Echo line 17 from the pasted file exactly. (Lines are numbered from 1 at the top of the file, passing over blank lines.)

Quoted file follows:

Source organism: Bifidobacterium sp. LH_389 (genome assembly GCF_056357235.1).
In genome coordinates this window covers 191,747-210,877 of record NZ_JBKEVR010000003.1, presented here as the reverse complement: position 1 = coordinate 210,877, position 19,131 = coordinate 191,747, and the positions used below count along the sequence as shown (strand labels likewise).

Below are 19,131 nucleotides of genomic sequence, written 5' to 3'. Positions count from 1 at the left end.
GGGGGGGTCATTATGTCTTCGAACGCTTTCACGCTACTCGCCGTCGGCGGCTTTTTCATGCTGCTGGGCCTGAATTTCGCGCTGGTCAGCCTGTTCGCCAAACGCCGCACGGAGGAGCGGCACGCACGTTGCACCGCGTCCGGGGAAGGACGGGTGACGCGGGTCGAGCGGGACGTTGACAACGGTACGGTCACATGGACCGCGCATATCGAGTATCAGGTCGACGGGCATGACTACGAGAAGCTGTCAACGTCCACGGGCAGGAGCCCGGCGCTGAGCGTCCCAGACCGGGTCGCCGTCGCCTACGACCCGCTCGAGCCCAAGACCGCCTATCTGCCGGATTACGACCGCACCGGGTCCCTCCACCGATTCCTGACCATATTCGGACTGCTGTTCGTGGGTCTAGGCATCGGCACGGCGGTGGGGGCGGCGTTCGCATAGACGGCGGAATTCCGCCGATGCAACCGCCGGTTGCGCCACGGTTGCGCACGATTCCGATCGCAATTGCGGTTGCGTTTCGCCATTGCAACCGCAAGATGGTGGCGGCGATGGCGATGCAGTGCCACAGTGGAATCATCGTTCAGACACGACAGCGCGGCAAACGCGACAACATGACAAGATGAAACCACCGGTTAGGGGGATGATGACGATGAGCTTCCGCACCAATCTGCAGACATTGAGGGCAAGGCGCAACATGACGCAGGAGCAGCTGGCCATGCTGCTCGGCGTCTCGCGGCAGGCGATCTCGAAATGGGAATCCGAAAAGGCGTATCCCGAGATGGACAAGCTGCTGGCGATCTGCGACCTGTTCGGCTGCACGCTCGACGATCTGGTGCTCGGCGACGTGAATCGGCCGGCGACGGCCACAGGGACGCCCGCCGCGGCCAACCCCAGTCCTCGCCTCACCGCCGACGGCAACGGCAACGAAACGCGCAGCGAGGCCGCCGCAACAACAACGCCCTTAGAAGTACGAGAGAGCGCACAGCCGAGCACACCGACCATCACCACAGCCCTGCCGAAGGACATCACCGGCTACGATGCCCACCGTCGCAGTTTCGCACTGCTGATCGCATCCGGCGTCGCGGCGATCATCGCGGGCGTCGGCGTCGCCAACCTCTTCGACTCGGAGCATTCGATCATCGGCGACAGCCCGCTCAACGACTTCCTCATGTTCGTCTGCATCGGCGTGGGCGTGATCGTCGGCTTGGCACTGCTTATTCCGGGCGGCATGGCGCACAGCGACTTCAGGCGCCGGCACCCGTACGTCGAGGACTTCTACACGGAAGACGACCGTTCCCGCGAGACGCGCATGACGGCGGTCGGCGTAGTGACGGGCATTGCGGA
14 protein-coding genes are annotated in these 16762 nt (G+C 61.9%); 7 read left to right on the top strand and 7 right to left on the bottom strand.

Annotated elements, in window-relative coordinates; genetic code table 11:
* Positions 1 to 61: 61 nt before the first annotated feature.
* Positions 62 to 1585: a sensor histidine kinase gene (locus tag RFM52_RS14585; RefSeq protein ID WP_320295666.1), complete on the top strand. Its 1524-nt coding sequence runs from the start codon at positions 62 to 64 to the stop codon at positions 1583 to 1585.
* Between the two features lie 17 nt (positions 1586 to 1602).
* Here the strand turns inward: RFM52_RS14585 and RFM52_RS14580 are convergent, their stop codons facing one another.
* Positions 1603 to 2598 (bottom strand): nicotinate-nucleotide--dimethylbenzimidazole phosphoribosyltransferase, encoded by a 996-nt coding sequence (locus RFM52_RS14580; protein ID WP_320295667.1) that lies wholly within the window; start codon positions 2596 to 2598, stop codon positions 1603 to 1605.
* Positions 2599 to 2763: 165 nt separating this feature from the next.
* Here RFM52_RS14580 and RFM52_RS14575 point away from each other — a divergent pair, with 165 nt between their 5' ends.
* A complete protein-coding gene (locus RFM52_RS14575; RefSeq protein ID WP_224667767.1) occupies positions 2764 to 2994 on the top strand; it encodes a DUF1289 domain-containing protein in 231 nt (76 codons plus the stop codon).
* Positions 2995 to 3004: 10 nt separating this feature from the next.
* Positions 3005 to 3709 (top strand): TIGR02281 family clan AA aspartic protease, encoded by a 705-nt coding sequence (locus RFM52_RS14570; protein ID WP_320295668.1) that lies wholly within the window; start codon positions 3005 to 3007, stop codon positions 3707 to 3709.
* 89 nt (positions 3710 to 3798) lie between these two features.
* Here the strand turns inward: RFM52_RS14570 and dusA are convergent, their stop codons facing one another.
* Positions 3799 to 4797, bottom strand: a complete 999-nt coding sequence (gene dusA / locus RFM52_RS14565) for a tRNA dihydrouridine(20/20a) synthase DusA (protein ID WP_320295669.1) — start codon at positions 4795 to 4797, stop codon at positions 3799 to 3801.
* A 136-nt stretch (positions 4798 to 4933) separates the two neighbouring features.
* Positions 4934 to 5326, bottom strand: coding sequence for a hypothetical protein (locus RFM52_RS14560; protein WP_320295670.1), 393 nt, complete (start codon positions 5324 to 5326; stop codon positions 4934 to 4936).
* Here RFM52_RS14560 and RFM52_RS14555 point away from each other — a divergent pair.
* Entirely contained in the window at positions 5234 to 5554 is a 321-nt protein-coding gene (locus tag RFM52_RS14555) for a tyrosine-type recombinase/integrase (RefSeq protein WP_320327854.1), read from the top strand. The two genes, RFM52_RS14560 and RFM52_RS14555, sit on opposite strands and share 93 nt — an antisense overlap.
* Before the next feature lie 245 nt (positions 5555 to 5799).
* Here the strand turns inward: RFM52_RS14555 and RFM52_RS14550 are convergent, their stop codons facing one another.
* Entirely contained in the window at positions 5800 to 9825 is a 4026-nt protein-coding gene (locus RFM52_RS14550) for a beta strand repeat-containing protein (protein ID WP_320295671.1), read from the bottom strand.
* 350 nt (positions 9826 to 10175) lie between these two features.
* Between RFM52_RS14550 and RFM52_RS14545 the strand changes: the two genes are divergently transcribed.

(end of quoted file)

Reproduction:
* 89 nt (positions 3710 to 3798) lie between these two features.